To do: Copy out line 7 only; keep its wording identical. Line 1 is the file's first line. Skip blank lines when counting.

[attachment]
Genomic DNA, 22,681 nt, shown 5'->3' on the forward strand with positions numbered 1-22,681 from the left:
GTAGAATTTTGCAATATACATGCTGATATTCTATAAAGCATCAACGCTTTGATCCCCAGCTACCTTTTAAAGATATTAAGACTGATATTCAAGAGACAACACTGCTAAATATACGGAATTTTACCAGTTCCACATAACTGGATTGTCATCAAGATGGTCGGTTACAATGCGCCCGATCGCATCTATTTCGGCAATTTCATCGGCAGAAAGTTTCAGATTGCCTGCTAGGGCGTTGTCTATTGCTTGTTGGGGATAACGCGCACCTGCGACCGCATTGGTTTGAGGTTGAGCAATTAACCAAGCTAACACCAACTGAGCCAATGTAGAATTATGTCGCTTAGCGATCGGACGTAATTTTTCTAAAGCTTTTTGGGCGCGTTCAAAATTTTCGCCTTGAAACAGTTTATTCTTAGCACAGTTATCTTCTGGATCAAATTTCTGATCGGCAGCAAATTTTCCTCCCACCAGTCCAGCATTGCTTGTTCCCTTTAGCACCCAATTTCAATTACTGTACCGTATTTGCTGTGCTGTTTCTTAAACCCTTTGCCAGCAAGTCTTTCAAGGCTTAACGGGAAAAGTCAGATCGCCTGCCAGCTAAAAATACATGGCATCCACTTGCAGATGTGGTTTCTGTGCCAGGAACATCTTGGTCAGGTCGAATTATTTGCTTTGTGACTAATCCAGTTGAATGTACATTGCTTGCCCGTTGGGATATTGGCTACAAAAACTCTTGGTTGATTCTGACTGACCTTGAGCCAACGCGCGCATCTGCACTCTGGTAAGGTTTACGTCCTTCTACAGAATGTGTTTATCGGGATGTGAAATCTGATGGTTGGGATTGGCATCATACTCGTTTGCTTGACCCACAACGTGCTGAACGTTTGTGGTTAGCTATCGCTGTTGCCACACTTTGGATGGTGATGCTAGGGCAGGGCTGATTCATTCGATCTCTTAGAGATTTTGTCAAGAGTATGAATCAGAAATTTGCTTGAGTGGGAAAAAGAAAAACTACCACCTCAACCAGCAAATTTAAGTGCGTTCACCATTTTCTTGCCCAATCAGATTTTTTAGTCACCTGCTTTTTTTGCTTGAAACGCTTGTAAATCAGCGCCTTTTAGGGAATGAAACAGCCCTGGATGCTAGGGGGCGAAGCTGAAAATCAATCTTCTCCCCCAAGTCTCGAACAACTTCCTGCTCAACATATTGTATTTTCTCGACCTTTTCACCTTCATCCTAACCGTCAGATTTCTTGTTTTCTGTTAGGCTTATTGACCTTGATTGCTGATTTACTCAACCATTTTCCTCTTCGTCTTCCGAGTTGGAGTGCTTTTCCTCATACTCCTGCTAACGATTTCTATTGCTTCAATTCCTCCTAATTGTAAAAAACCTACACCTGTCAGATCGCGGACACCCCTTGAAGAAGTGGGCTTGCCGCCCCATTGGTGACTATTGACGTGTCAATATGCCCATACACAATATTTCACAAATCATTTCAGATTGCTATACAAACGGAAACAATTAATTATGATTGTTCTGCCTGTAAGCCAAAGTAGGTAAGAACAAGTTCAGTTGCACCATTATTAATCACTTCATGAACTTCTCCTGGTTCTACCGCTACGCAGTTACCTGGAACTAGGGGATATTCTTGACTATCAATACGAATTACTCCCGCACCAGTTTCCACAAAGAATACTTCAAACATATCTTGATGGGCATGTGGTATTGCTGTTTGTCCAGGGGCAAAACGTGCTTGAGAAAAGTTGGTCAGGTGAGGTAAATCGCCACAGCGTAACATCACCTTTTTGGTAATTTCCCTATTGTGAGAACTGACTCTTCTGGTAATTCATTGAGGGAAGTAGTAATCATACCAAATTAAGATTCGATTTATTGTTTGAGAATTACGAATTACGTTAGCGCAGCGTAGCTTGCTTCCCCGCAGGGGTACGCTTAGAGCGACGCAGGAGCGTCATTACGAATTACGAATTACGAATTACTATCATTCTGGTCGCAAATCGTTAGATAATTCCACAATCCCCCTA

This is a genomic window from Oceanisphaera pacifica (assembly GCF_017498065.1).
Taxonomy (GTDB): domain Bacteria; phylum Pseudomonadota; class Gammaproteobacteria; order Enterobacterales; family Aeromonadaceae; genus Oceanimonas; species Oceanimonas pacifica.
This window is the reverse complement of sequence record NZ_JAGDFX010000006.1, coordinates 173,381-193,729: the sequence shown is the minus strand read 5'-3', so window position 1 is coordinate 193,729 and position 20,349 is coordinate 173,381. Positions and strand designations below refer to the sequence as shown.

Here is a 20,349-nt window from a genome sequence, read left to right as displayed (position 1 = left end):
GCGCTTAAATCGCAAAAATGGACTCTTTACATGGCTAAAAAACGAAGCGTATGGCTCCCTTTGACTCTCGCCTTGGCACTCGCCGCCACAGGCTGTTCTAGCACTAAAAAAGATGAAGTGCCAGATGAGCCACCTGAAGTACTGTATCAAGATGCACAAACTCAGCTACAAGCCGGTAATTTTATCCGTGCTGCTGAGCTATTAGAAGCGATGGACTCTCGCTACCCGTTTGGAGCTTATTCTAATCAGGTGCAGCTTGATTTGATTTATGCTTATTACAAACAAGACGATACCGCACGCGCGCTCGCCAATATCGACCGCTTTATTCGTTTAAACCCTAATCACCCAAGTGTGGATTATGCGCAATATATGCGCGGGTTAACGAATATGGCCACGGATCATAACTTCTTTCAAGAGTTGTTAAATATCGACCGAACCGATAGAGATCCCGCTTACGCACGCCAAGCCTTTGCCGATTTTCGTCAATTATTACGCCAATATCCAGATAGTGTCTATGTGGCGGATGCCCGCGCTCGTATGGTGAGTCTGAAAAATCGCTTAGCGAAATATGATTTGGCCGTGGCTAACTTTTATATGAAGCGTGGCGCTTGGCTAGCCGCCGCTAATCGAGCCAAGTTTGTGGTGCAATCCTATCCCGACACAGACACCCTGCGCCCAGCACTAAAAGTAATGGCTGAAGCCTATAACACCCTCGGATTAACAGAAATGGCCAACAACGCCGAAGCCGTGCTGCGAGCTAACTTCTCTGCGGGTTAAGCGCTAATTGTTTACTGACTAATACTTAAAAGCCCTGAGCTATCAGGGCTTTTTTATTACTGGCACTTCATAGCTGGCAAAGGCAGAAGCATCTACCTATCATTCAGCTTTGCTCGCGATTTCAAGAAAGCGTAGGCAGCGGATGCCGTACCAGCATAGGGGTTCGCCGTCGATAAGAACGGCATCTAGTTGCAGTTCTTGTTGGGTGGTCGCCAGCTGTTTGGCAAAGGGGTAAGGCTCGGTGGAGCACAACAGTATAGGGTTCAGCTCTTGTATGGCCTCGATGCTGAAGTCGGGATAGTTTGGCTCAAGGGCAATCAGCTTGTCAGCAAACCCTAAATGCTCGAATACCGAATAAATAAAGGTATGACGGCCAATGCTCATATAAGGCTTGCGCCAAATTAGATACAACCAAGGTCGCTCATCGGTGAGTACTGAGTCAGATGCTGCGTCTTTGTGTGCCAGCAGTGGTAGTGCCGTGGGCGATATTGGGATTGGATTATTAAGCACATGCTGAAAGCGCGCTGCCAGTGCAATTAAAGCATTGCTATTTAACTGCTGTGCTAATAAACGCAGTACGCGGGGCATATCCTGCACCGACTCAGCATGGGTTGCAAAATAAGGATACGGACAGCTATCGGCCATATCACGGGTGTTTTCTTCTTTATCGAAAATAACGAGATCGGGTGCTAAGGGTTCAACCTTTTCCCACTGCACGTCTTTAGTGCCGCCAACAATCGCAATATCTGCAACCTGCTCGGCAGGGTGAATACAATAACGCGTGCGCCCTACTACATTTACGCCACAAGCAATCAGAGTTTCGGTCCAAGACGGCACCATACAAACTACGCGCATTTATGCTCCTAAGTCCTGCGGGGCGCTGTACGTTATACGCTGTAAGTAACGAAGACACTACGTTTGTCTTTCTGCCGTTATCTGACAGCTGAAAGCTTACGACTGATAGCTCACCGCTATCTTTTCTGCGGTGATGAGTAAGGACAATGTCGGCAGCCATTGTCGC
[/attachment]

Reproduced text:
GCGCTTAAATCGCAAAAATGGACTCTTTACATGGCTAAAAAACGAAGCGTATGGCTCCCTTTGACTCTCGCCTTGGCACTCGCCGCCACAGGCTGTTCTAGCACTAAAAAAGATGAAGTGCCAGATGAGCCACCTGAAGTACTGTATCAAGATGCACAAACTCAGCTACAAGCCGGTAATTTTATCCGTGCTGCTGAGCTATTAGAAGCGATGGACTCTCGCTACCCGTTTGGAGCTTATTCTAATCAGGTGCAGCTTGATTTGATTTATGCTTATTACAAACAAGACGATACCGCACGCGCGCTCGCCAATATCGACCGCTTTATTCGTTTAAACCCTAATCACCCAAGTGTGGATTATGCGCAATATATGCGCGGGTTAACGAATATGGCCACGGATCATAACTTCTTTCAAGAGTTGTTAAATATCGACCGAACCGATAGAGATCCCGCTTACGCACGCCAAGCCTTTGCCGATTTTCGTCAATTATTACGCCAATATCCAGATAGTGTCTATGTGGCGGATGCCCGCGCTCGTATGGTGAGTCTGAAAAATCGCTTAGCGAAATATGATTTGGCCGTGGCTAACTTTTATATGAAGCGTGGCGCTTGGCTAGCCGCCGCTAATCGAGCCAAGTTTGTGGTGCAATCCTATCCCGACACAGACACCCTGCGCCCAGCACTAAAAGTAATGGCTGAAGCCTATAACACCCTCGGATTAACAGAAATGGCCAACAACGCCGAAGCCGTGCTGCGAGCTAACTTCTCTGCGGGTTAAGCGCTAATTGTTTACTGACTAATACTTAAAAGCCCTGAGCTATCAGGGCTTTTTTATTACTGGCACTTCATAGCTGGCAAAGGCAGAAGCATCTACCTATCATTCAGCTTTGCTCGCGATTTCAAGAAAGCGTAGGCAGCGGATGCCGTACCAGCATAGGGGTTCGCCGTCGATAAGAACGGCATCTAGTTGCAGTTCTTGTTGGGTGGTCGCCAGCTGTTTGGCAAAGGGGTAAGGCTCGGTGGAGCACAACAGTATAGGGTTCAGCTCTTGTATGGCCTCGATGCTGAAGTCGGGATAGTTTGGCTCAAGGGCAATCAGCTTGTCAGCAAACCCTAAATGCTCGAATACCGAATAAATAAAGGTATGACGGCCAATGCTCATATAAGGCTTGCGCCAAATTAGATACAACCAAGGTCGCTCATCGGTGAGTACTGAGTCAGATGCTGCGTCTTTGTGTGCCAGCAGTGGTAGTGCCGTGGGCGATATTGGGATTGGATTATTAAGCACATGCTGAAAGCGCGCTGCCAGTGCAATTAAAGCATTGCTATTTAACTGCTGTGCTAATAAACGCAGTACGCGGGGCATATCCTGCACCGACTCAGCATGGGTTGCAAAATAAGGATACGGACAGCTATCGGCCATATCACGGGTGTTTTCTTCTTTATCGAAAATAACGAGATCGGGTGCTAAGGGTTCAACCTTTTCCCACTGCACGTCTTTAGTGCCGCCAACAATCGCAATATCTGCAACCTGCTCGGCAGGGTGAATACAATAACGCGTGCGCCCTACTACATTTACGCCACAAGCAATCAGAGTTTCGGTCCAAGACGGCACCATACAAACTACGCGCATTTATGCTCCTAAGTCCTGCGGGGCGCTGTACGTTATACGCTGTAAGTAACGAAGACACTACGTTTGTCTTTCTGCCGTTATCTGACAGCTGAAAGCTTACGACTGATAGCTCACCGCTATCTTTTCTGCGGTGATGAGTAAGGACAATGTCGGCAGCCATTGTCGC